Speaking at the First National Bank Botswana (FNNB) financial results briefing last week Thursday, the Chief Executive Officer (CEO) Steven Bogatsu told an audience that credit expected to be extended to businesses in 2016 is a sign that they are starting to realize growth opportunities. He said despite the declining business confidence that has been observed, the credit extension is evidence that most businesses are optimistic about the environment going into the future.
According to FNB Chief Financial Officer (CFO) Magau Dibakwane, credit extension is in need of improvement in terms of rationalising the funding portfolio, adding that the bank’s focus is to increase long term loans. Dibakwane explained that due to limited lending and investment opportunities, the bank finds it fitting to focus on the growth of loans which he however emphasised should demonstrate palatable risk. He added that rationalising the funding sources bears an impact on the cost of funds that the bank extends. He cited the growth of the balance sheet, from which loans grew by 12 percent to 14.4 billion, adding that the growth was spurred in particular by term loans. Broadly speaking, he said that the retail sector was the biggest contributor of loans.
In terms of diversifying the bank’s portfolio, Bogatsu said that the bank intends to move away from core banking services into new territories, highlighting in that regard that competition is encroaching the banking space and therefore eating into their revenue. It seemed from his expression that this is a subject that is rankling FNBB. “We will respond, they’re coming to eat our lunch, we’ll go into their supper,” he said.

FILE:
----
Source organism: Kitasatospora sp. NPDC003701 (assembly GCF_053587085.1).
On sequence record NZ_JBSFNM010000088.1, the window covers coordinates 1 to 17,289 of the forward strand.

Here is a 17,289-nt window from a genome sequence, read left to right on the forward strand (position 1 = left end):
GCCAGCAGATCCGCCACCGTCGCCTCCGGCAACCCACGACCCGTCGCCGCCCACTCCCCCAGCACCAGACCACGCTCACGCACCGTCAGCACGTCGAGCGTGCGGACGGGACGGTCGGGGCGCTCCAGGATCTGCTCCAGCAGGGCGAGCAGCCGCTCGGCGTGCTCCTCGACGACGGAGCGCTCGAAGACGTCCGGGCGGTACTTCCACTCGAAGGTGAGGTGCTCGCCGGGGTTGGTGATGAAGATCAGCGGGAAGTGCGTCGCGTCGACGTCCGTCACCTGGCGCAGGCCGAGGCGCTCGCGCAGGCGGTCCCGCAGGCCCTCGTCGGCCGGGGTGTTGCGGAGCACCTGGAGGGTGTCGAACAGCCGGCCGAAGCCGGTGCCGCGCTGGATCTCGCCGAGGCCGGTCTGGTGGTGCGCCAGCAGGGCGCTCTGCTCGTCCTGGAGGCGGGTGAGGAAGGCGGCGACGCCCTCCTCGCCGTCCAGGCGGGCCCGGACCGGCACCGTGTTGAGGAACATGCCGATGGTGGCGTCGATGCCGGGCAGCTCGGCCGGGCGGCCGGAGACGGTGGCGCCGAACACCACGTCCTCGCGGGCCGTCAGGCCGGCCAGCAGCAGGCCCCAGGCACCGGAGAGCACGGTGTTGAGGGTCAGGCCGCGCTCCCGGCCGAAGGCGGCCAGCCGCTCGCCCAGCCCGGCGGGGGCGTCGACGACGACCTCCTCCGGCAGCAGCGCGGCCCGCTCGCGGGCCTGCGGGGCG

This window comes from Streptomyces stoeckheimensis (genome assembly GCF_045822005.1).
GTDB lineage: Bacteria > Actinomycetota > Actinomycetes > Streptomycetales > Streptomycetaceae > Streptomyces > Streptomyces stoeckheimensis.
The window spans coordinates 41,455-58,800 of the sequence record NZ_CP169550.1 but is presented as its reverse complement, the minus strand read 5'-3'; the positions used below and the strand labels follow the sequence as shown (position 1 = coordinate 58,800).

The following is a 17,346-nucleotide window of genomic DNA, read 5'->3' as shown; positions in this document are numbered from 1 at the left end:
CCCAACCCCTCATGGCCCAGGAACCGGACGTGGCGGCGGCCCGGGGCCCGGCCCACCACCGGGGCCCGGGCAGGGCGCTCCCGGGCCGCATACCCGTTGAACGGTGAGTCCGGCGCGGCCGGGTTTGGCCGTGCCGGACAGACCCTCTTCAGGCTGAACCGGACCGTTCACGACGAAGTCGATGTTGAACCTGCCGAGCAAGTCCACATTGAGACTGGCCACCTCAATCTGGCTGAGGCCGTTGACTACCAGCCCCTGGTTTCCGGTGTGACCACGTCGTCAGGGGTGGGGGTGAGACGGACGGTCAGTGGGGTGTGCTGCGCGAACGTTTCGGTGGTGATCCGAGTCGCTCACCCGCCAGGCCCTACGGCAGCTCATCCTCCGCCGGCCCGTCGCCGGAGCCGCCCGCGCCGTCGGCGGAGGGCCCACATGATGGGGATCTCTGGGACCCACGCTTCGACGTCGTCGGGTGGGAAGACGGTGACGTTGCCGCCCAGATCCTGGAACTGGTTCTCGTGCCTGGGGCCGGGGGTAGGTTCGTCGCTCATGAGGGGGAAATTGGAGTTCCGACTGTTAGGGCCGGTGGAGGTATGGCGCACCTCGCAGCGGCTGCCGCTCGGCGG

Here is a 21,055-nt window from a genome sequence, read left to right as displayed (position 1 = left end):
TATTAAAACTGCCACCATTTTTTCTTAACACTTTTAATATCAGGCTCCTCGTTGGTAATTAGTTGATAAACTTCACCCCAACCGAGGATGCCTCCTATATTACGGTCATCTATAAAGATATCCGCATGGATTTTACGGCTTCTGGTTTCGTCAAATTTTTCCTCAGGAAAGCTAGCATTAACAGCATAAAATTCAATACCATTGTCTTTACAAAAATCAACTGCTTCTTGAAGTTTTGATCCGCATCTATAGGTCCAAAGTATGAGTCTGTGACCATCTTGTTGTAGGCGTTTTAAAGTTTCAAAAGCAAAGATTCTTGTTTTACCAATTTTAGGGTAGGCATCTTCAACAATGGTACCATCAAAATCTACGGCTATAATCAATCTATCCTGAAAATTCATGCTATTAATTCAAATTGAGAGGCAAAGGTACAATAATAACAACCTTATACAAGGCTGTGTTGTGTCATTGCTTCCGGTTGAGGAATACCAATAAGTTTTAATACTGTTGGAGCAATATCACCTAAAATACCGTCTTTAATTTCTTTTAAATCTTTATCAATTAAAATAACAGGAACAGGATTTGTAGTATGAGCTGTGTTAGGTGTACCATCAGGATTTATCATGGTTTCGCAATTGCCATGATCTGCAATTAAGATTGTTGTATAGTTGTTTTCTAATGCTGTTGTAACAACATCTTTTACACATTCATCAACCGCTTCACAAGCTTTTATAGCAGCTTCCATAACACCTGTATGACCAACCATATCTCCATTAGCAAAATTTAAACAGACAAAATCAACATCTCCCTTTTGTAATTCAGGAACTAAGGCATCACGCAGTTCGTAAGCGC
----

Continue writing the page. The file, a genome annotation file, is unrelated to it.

Regarding the bank’s positioning into the future, Bogatsu said that the bank continues to refine its business model so as to ensure that it works as well as the bank desires. He said that the bank’s large customer base, at 480 000 requires systems and relationships to be in place, hence the focus on the self-service provisioning.
In reference to the bank’s decline in profitability, Bogatsu said FNBB has “weathered the storm and is now turning a corner.” He said that despite that Bank of Botswana lifted the bank charges moratorium at the beginning of the year FNBB however continued to operate within its limitation which as a result impacted the bank’s financial performance. The two year moratorium came into effect on 1 January 2014 restricting local retail banks to make upward adjustments on bank charges and fees.
FNBB’s profit before tax declined by 13 percent compared to the corresponding period ended 30 June 2015. Prior to the financial results briefing FNBB released a cautionary statement through the stock exchange warning shareholders that the bank’s overall growth for the period ended 30 June 2016 will be lower than was reported for the period ended 30 June 2015. Bogatsu proclaimed that it was last time his bank was issuing a cautionary on a downside performance and shareholders should in the future expect announcements on the upside of the company’s financial performance.
FNBB’s Chief Financial Officer (CFO) Magau Dibakwane said that despite the difficult environment FNBB will not take its eyes off its investment activities, citing that the bank’s market growth is yielding dividends growing at a rate of 12 percent outpacing the industry’s growth at 8 percent.